Dissociation as a common response to trauma is by its nature difficult to identify, understand, and work with. Therapists can be confused by what is happening for their client and in the therapeutic relationship. This workshop looks at these dynamics with a focus on the idea of dissociation as relational. Providing a theoretical background we will try to make sense of what is happening and why, considering dissociation as a healthy adaptation to severe threat. Different phenomena that come under the umbrella of dissociation will be defined and clinical examples given, helping with the ongoing assessment of dissociation. Practical strategies will provide a taster of how to work safely with dissociative experiences. We will consider dissociation as a personality adaptation, and shed light on the experience of ‘part-selves’. Finally, we will consider the ways therapists also get caught in dissociation, again providing some ways of working. 


Miriam Taylor is a UKCP registered Gestalt psychotherapist, supervisor and international trainer who has been in private practice since 1995. Her background was in adult education before training as a counsellor and psychotherapist. Working as clinical lead of a young peoples’ service pointed her towards specialising in trauma, and for several years she worked in a specialist trauma service. Miriam’s particular interest is in the relational integration of trauma and the role of the body. She teaches in the UK and internationally, is an Academic Consultant and examiner for Metanoia Institute, London, and is on the Leadership Team of Relational Change. Publications include ‘Trauma Therapy and Clinical Practice: Neuroscience, Gestalt and the Body’ published by the Open University Press in 2014.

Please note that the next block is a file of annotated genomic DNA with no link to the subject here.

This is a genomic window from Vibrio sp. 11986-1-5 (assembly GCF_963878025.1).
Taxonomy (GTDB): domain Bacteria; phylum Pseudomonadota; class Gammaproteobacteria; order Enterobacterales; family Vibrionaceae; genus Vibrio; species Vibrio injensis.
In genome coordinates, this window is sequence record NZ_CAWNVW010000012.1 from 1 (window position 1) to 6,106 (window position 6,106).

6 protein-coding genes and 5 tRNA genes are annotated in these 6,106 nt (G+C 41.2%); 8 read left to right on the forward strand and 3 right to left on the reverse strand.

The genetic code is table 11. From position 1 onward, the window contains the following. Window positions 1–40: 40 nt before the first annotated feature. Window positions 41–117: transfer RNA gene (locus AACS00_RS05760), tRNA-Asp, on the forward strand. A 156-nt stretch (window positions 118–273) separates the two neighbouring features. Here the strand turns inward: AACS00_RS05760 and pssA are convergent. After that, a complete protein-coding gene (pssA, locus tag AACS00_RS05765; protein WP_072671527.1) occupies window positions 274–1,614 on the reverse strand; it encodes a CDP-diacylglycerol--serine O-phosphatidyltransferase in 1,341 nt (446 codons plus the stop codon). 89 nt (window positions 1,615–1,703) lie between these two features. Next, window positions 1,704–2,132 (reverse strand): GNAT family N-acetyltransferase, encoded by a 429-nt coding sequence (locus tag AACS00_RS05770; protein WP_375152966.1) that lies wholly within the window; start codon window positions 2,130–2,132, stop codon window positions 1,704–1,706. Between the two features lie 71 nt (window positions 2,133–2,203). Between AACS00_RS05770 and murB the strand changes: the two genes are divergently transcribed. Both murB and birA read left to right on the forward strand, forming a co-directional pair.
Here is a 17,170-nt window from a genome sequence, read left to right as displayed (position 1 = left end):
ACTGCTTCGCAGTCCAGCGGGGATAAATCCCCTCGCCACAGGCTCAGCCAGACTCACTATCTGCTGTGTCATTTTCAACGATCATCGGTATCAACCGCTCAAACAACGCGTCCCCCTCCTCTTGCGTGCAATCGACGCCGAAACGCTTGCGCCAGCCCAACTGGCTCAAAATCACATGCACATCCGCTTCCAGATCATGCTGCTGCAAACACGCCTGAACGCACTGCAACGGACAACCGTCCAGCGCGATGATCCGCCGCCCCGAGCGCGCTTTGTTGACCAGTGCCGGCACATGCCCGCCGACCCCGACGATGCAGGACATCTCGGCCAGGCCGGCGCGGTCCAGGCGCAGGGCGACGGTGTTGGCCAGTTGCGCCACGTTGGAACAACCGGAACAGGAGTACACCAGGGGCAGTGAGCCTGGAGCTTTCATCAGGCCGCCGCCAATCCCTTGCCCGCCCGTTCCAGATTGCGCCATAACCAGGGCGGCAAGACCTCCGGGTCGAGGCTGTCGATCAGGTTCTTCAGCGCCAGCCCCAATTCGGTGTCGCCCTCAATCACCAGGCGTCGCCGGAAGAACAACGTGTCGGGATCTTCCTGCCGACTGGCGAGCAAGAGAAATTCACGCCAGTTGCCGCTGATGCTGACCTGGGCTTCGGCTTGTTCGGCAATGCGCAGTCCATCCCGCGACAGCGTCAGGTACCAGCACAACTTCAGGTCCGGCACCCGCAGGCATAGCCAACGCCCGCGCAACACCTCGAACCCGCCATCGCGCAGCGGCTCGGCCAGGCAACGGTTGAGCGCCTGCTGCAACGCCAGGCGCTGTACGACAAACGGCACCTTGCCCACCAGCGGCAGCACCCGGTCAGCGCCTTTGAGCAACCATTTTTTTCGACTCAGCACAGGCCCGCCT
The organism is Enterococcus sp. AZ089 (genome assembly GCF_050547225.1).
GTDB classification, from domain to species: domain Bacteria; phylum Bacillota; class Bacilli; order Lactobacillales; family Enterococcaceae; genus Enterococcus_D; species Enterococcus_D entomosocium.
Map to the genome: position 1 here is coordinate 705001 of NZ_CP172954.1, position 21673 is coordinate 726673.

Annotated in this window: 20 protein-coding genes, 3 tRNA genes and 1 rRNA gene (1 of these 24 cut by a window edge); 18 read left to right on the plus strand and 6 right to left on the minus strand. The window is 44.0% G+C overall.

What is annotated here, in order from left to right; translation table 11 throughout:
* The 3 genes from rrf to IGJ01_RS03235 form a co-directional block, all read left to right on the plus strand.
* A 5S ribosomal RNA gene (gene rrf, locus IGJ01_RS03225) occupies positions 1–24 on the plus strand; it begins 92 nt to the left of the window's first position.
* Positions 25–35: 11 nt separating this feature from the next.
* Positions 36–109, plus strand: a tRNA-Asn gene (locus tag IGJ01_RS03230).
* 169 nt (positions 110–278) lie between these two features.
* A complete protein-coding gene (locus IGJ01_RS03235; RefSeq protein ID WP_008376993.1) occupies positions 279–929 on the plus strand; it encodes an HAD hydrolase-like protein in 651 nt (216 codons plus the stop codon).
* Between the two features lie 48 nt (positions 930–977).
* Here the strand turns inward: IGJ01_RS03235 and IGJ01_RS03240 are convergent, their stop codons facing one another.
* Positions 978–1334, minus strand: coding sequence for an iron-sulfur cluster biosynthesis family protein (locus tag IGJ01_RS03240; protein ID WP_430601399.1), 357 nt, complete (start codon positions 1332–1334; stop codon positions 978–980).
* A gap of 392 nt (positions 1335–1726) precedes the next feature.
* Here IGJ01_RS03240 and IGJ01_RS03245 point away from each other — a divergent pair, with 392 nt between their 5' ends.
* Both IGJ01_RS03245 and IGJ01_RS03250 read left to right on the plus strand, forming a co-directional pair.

Venue: Engineer’s House, Clifton Down, Bristol BS8 3NB

Lunch and refreshments are included in the price

For further details please follow the link to our Eventbrite page: https://www.eventbrite.co.uk/o/cappp-16089103841